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Overeaters, Drug Abusers Share Addictive Brain Chemistry

Overeaters, Drug Abusers Share Addictive Brain Chemistry

How brain chemistry makes it hard to quit.

Monday, November 9, 2009 - 19:30

Devin Powell, Contributor

(Inside Science) -- Failed dieters may be pushed to over-eat not by their stomachs, but by their brains. The brain chemistry that makes it hard for alcoholics, drug users and smokers to quit their addictions also punishes us for trading sugar for salad, according to a new study of food consumption in rats.

The research supports those who believe that overeating can, in extreme cases, be considered an addiction comparable to drug abuse or gambling.

Some eating disorders, such as anorexia and bulimia, are already included in the Diagnostic and Statistical Manual of Mental Disorders, or DSM, which psychiatrists use to diagnose their patients.  Overeating is a controversial candidate for inclusion in the next version of the manual.

"For people who are eating way beyond their need and storing excess fat, there's a debate as to whether you want to call that a disorder of the brain," said Charles O'Brien, director of the Center for Studies in Addiction at the University of Pennsylvania School of Medicine and member of the task force for the new DSM.

Now Pietro Cottone and Valentina Sabino, co-directors of the Laboratory of Addictive Disorders at the Boston University School of Medicine, have found that feeding unhealthy food to rats can alter the same region of the brain that changes when they are given alcohol, opiates or nicotine. The work was published in the latest issue of the scientific journal Proceedings of the National Academy of Sciences. 

The scientists switched a group of rats from their normal diet of boring but nutritious rodent chow to a sugary diet of calorie-dense food. After two days of decadence, the animals were returned to a healthy diet. The pampered rats no longer cared for the healthy food; they ate less of it than their comrades who had never tried sugary food. 

This change in appetite also happens in people who cycle back and forth between healthy and unhealthy foods, said Cottone. They also tend lose their desire for healthy foods enjoyed by others.

But it wasn't just that the healthy food had lost its appeal. Returning to a diet of normal food affected the amygdala of each rat, the region of the brain that produces anxiety. Brain cells in this area churned out five times the normal amount of a molecule called corticotropin-releasing factor, or CRF -- the same chemical that punishes addicts who are trying to give up their drug of choice.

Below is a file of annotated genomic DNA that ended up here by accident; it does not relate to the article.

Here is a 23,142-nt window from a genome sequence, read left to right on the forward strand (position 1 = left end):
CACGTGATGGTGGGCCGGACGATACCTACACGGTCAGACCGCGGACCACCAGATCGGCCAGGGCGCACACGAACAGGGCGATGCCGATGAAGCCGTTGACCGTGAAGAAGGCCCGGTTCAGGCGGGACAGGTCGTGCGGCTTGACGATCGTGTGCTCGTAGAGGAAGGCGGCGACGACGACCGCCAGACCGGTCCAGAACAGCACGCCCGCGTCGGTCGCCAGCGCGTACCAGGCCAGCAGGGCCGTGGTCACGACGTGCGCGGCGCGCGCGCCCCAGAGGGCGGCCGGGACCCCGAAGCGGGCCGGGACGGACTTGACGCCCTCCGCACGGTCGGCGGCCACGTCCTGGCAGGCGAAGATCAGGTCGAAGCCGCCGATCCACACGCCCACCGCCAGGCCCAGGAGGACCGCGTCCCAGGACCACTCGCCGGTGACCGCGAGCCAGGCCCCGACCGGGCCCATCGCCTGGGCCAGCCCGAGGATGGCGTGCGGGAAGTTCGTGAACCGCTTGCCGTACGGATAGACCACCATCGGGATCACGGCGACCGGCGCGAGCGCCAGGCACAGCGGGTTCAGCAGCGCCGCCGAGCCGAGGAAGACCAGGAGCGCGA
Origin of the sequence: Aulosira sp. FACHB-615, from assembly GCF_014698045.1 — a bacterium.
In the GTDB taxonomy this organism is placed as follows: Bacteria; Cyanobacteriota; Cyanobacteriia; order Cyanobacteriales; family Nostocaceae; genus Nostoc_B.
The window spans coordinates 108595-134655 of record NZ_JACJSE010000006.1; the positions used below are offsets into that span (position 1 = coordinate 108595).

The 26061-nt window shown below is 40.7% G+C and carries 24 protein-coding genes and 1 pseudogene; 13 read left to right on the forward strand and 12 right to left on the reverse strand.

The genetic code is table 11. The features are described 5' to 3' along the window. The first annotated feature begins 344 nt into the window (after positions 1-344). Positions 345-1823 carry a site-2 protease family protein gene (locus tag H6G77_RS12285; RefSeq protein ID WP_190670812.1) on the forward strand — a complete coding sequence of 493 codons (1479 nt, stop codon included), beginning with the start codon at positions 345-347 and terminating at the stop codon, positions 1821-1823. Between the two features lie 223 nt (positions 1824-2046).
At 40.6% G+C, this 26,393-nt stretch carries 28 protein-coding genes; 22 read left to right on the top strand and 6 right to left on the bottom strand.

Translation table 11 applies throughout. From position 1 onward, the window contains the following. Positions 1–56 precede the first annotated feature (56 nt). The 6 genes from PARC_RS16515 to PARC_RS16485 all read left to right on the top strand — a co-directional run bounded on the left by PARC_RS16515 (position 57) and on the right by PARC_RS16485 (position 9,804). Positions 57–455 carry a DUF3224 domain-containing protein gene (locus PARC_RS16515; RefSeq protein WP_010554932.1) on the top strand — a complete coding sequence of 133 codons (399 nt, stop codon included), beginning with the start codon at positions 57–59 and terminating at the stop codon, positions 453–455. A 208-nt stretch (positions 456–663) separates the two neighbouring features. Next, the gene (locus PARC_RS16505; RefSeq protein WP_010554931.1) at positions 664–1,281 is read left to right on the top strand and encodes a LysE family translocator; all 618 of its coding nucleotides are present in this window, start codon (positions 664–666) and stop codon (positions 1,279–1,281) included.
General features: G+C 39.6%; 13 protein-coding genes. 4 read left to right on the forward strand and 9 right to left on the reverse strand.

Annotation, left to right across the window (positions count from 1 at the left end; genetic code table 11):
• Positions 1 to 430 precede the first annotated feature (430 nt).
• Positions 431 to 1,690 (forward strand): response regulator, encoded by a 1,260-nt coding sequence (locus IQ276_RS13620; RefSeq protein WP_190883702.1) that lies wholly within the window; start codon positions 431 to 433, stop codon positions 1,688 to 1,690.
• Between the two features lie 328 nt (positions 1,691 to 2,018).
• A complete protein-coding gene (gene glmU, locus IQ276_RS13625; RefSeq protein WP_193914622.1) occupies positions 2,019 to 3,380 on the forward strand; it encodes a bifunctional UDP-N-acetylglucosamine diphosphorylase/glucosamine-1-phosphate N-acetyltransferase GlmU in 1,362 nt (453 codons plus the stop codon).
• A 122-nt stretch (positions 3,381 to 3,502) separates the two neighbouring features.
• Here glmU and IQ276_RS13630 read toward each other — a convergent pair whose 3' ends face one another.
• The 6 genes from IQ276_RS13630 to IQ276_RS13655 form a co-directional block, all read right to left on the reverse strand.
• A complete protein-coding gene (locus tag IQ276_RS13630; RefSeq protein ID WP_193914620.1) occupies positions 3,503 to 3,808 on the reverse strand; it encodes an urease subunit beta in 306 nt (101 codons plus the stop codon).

Relief from the anxiety-inducing chemical only came when the rats returned to a sugary diet and gorged themselves, increasing their consumption of food as compared to their first experience with it.

"This [CRF] punishment, this negative reinforcement is causing anxiety and is increasing the probability that bad behavior is performed in the future to relieve anxiety," said Cottone. 

The destructive eating habits of the rats improved when Cottone treated them with a substance that blocks CRF from attaching to the brain cells. They regained some of their taste for healthy foods and reduced the amount of sugary food they ate.  

Studies in the 1990s found that CRF blockers could help rats overcome exposure to drugs. For years, the pharmaceutical industry has been trying to develop drugs based on these chemicals for alcoholics, smokers and drug abusers. 

Cottone suggests that they add compulsive eaters to their list of potential clientele.



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Devin Powell is a freelance science journalist based in Washington, D.C. His stories have appeared in Science, Science News, New Scientist, the Washington Post, Wired and many other outlets, including The Best American Science Writing 2012 anthology.